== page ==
David Livingstone – The charismatic leader of the world's third-largest democracy, fourth-largest country by population, and likely fourth-largest economy by 2050, has just visited Australia. And his impending powerhouse of a nation not only sits at Australia's front door, it bestrides our defensive perimeter to the north, making it physically the most important country in our security matrix.
Why, then, was the Australian government's welcome of Indonesia's President Joko Widodo so anaemic? Despite the bonhomie, this was a low-key visit. It seemed a visit diminished, particularly in comparison with his 2020 tour, when he addressed the Australian parliament. This visit was not marked by the honours that should be accorded such an important leader coming to the end of his term, and having been such a valuable friend to Australia and its place in the region.
The remarkable thing about Australia at this moment is, despite having the strongest frontbench in a generation, the government's priorities are sometimes seriously at odds with Australia's real interests.
Widodo offers partnership in the green future of the automotive industry and increased collaboration to deal with the pressing security challenges Indonesia and Australia share (read, China).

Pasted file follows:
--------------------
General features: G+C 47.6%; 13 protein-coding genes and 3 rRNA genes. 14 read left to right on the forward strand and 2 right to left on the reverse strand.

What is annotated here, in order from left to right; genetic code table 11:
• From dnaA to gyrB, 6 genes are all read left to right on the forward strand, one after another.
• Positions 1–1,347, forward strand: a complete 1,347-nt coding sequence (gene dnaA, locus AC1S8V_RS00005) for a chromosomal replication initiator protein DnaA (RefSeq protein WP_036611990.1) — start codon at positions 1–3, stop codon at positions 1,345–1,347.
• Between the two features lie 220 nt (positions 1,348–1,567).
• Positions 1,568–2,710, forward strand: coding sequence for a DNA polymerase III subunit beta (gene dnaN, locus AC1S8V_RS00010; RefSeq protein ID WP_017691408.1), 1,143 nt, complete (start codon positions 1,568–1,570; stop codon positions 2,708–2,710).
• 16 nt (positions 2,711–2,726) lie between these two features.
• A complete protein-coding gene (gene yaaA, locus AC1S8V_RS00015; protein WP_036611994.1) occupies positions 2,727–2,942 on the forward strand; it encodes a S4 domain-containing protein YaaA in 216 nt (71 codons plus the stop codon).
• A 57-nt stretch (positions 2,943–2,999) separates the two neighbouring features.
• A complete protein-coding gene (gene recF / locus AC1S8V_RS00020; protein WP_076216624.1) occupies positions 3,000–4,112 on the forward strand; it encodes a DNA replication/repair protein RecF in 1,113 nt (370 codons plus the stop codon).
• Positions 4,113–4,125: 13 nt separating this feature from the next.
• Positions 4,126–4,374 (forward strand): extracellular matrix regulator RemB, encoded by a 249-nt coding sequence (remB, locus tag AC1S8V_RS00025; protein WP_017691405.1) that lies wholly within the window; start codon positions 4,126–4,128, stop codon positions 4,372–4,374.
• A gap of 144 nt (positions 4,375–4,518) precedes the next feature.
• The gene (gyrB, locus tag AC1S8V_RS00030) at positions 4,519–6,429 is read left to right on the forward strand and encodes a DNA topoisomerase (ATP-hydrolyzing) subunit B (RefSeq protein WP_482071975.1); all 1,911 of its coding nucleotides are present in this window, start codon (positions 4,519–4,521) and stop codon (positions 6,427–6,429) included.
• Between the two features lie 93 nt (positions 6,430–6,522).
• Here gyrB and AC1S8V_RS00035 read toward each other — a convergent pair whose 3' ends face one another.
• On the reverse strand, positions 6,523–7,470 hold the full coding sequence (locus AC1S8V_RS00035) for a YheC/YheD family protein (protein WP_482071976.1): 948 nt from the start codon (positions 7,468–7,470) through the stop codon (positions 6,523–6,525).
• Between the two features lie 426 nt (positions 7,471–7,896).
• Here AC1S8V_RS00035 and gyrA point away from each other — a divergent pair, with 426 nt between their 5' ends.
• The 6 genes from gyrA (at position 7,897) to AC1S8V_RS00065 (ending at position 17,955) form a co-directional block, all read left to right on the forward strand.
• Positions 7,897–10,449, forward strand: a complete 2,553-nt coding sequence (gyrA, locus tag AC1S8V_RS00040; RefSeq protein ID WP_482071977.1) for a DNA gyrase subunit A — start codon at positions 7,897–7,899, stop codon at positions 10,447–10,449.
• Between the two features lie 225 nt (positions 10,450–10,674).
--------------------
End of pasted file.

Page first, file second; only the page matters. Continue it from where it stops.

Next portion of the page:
Taking up his offer regarding lithium would contribute to Australia's overdue efforts to catch up on electric vehicle adoption and infrastructure. Australia would build on its strength in lithium production and Indonesia's strength of resources and an increasingly capable and technologically engaged workforce. This is an opportunity to enhance Australia's environmental sustainability and build an important link into an economy that will soon outstrip ours.
While reports indicate the Australian government is interested in this opportunity, it seems the commitment is likely to be buried in a memorandum of understanding – a best-efforts, non-binding declaration of intent that usually carries little weight. Why doesn't the government bring in serious commercial partners and put some money behind the venture itself? After all, it has a loose $368 billion lying around to further its military muscling-up fantasies.
If nothing substantive eventuates from President Widodo's offer, it would indicate multiple Australian government failures, including those of vision, analysis of where Australia needs to be in 30 years, and its ability to leverage existing bilateral relations into a future foundation that will stand Australia in good stead in its region.
Equally, Australia could prioritise Indonesia as a security partner and, through deft diplomacy, work with it to protect maritime territory and approaches from unwelcome incursions, including by China's merchant navy and coastguard. That would not only build Australia's relations with a leader in the ASEAN group; it would, very self-interestedly, keep any maritime challenge to Australia at a great distance to the north.
Geography ensures that any threat to Indonesia has grave consequences for Australia. There are many good reasons to work with Indonesia on its own merits, and here is a reason that goes to the heart of Australia's self-interested security needs.
But sadly, this is also likely to be ignored, as the ironically named Defence Strategic Review mentions the United Kingdom more than it does Indonesia – and that is despite its recommendation that Australia's "northern approaches should be the primary area of military interest".